One major hypothesis for the selective destruction of biliary epithelial cells implies that the immunodominant autoantigen PDC-E2 should be aberrantly exposed on the cholangiocyte cell surface, where it may be recognized by AMA and/or antigen-specific T cells. Studies based on in situ hybridization of PDC-E2 mRNA failed to demonstrate significant differences in its amount in PBC liver compared with other liver diseases. PDC-E2 may be selectively overexpressed in small bile duct cholangiocytes, as indirectly suggested by early experimental evidence showing positive staining of a murine anti-PDC-E2 monoclonal antibody selectively on the surface of biliary epithelial cells in the livers of patients with PBC, but not in normal controls.
On the other hand, co- or post-translational modifications of PDC-E2 may cause its abnormal turnover, leading to its accumulation. Chemicals (i.e., xenobiotics) disposed of by the liver may have a role in this scenario by accumulating in the biliary epithelial cells and modifying PDC-E2 locally. Solid data to support these fascinating mechanisms are lacking or weak and we cannot rule out that the molecules expressed and identified on the ductular surface and recognized by AMA may not be PDC-E2 itself, but possibly unrelated PDC-E2 mimics crossreacting with human PDC-E2.
As mentioned before, the pathogenetic role of AMA is not yet clear. AMA belongs mainly to the immunoglobulin G isotype, in particular immunoglobulin G3 subclasses, and thus is potentially pathogenic through different mechanisms, e.g., complement activation and antibody-dependent cytotoxicity. There is no direct experimental evidence, however, supporting the involvement of these mechanisms in the pathogenesis of PBC.
AMA can be also of the immunoglobulin A (IgA) isotype. The role of such AMA-IgA has long been ignored, but may be critical in the pathogenesis of PBC. AMA-IgA can indeed be detected not only in sera, but also in bile, saliva and urine of patients with PBC, in some cases correlating with disease severity. Moreover, IgA represents the principal immunoglobulin isotype on epithelial surfaces, including biliary epithelia. AMA-IgA has been reported to colocalize with PDC-E2 both inside the cell cytoplasm and in the apical membrane of cholangiocytes in PBC, but not in controls. Thus, AMA-IgA and in particular AMA-IgA bound to a mitochondrial antigen could disrupt cell metabolism and may also induce cellular dysfunction and damage, thus leading to a tissue-specific injury. We cannot preclude the possibility that the apical staining obtained with anti-PDC-E2 monoclonal antibodies may be secondary to the presence of immune complexes formed by secreted IgA and AMA antigens, as one line of evidence seems to suggest.100
Apoptosis of biliary epithelial cells in PBC warrants further discussion and may prove crucial for immune tolerance breakdown,63, 101 as illustrated under other conditions. Quite surprisingly, Odin et al. first demonstrated that PDC-E2 remains intact and retains its immunogenicity during cholangiocyte apoptosis because of a cell-specific lack of glutathionylation of biliary epithelial cells.61 The intact PDC-E2 in apoptotic fragments could then be taken up by local antigen-presenting cells and transferred to regional lymph nodes for priming of cognate T cells, thus initiating PBC. This is indeed an attractive possibility; however, solid data of such antigen presentation are lacking, and we cannot exclude the possibility that the reported mechanisms are not PBC-specific.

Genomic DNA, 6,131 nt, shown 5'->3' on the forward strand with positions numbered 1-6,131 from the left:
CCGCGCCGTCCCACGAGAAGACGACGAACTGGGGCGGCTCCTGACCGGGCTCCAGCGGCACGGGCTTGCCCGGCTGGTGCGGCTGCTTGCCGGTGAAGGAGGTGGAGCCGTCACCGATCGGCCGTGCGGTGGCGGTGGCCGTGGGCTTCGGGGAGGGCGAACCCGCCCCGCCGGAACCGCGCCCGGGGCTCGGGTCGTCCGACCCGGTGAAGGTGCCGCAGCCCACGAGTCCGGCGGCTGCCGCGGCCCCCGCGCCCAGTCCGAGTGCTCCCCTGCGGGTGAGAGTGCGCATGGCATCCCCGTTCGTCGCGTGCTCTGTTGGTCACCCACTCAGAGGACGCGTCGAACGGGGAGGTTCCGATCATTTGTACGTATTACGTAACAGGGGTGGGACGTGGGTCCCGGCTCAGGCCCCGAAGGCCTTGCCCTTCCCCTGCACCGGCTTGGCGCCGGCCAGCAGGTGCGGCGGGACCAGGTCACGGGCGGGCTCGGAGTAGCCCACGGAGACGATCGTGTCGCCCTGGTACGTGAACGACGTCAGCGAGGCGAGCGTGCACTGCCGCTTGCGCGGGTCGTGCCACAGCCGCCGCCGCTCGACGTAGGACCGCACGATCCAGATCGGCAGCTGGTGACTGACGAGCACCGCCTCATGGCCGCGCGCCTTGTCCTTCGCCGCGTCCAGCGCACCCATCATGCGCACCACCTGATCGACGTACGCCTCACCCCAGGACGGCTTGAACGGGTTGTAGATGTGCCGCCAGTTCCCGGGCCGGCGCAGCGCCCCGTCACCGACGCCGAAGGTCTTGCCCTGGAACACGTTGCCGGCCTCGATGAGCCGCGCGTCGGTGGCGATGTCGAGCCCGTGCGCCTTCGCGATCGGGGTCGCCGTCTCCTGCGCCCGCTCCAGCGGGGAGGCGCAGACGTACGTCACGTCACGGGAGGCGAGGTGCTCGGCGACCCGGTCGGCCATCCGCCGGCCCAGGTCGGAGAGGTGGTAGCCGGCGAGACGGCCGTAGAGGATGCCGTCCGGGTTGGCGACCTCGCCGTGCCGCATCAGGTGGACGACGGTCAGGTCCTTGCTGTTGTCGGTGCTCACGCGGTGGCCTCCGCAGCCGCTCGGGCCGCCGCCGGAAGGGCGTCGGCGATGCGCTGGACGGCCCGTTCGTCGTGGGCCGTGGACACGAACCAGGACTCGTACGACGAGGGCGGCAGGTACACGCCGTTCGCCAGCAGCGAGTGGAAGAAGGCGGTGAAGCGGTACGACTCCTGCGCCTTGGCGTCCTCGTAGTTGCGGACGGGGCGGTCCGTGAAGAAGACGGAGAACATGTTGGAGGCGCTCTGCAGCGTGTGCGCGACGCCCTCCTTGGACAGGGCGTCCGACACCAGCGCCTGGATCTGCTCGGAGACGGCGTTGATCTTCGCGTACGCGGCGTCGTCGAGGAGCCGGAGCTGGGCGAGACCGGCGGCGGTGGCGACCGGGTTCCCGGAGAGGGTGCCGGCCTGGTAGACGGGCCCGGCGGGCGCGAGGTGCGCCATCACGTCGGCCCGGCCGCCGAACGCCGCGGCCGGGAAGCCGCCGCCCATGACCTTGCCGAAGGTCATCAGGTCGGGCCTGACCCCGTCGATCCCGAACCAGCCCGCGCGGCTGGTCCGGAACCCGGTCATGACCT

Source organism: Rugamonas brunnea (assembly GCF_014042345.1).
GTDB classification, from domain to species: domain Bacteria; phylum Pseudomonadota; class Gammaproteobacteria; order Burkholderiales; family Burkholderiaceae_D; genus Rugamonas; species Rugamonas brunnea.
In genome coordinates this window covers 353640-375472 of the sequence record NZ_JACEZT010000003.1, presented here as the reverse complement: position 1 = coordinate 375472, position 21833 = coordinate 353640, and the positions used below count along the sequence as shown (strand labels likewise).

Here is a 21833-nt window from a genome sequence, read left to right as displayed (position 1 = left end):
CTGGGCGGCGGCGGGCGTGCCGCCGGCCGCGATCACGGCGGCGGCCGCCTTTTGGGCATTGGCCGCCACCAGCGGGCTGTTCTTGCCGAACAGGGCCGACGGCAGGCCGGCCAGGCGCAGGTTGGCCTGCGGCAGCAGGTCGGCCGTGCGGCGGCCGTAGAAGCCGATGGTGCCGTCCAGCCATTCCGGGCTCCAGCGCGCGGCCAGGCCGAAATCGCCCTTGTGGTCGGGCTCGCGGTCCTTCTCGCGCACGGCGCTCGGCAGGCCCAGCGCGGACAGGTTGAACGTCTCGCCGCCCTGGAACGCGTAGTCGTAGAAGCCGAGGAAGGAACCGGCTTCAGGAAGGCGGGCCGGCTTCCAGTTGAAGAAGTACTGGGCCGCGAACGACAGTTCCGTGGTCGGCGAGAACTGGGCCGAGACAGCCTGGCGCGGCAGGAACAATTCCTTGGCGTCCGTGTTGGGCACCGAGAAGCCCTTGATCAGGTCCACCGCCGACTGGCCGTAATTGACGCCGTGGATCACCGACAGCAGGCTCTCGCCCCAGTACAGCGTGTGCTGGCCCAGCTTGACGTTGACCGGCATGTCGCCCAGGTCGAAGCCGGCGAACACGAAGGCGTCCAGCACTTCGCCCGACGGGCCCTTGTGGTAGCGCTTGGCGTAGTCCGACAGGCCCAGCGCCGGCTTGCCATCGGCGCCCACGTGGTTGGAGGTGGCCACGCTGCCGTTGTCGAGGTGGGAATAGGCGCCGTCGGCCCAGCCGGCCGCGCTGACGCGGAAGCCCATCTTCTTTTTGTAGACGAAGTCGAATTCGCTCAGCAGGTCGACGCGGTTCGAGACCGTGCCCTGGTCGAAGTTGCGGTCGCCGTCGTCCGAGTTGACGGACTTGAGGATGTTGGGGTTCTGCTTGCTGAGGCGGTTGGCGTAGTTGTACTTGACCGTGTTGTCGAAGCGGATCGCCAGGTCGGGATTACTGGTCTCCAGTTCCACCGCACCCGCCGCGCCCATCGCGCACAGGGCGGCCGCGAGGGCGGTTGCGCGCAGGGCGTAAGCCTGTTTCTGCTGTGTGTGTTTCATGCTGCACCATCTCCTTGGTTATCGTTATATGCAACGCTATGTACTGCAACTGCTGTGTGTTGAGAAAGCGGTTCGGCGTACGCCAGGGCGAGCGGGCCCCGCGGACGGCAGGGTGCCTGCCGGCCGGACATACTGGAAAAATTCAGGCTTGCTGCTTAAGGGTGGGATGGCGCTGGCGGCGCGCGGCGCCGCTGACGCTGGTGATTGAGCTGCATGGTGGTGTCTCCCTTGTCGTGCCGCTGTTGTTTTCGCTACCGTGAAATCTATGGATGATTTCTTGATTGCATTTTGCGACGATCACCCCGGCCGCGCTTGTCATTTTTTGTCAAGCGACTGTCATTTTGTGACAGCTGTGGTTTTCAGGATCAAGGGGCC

In conclusion, we may now recapitulate our current working hypothesis (Figure 1). Three major events in PBC are represented, i.e., bile duct cell apoptosis, female predominance and genetic susceptibility. A mimicking microorganism (possibly the ubiquitous N. aromaticivorans) enters the human system through the digestive mucosa, and its PDC-E2-like proteins are modified within the liver by xenobiotics to form immunoreactive adducts. These modifications could then be sufficient to trigger the innate immune system to initiate a cascade of local inflammatory events, resulting in local dendritic cell activation and antigen processing. Mucosal antigen-presenting cells could in turn activate autoreactive T and B cells that are directed to the liver through the portal system. T cells, therefore, could participate directly not only in autoimmune injury, but also in its amplification and perpetuation. B cells, on the other hand, could secrete AMA, particularly of the IgA type. AMA-IgA could then be transported to the vascular side of biliary epithelial cells, where they could recognize PDC-E2-like molecules located on the lumenal surface cell membrane. AMA-IgA/PDC-E2-like molecule engagement could initiate an apoptotic signaling cascade. Ultimately, the immune complexes of postapoptotic PDC-E2 and immunoglobulin G-AMA and the direct cytopathic effects of autoreactive T cells (and possibly AMA) lead to selective bile duct destruction.
What does the future hold for PBC etiology and pathogenesis? We are convinced that efforts should be dedicated to overcoming some of the conceptual and logistic difficulties.
First, we encourage the collection of representative families through a worldwide effort to further confirm reported associations. This will empower definition of the genetic basis associated with PBC through the collection of a large series of patients and controls and the use of genome-wide analysis on thousands of single nucleotide polymorphisms. Second, the role of xenobiotics and bacteria in the onset of PBC should be further studied by means of new molecular multiplex tools. Third and most important, it is time to prove the pathogenic role of AMA in PBC. In this view, the proposed animal models may be a good starting point to achieve this goal. Finally, we are convinced that future progress in PBC will be possible only through a multidisciplinary approach uniting clinicians, basic immunologists, geneticists, chemists and microbiologists.
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Selmi, C., Meda, F., Kasangian, A. et al. Experimental evidence on the immunopathogenesis of primary biliary cirrhosis. Cell Mol Immunol 7, 1–10 (2010). https://doi.org/10.1038/cmi.2009.104